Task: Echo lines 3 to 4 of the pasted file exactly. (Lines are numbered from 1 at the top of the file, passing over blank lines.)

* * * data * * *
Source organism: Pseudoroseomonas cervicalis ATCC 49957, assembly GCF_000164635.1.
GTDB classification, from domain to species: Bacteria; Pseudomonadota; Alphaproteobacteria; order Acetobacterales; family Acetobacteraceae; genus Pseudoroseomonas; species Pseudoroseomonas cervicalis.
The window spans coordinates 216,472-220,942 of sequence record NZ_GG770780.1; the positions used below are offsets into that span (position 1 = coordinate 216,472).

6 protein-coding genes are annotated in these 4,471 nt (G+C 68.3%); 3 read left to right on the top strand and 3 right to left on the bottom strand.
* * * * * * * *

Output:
The window spans coordinates 216,472-220,942 of sequence record NZ_GG770780.1; the positions used below are offsets into that span (position 1 = coordinate 216,472).

6 protein-coding genes are annotated in these 4,471 nt (G+C 68.3%); 3 read left to right on the top strand and 3 right to left on the bottom strand.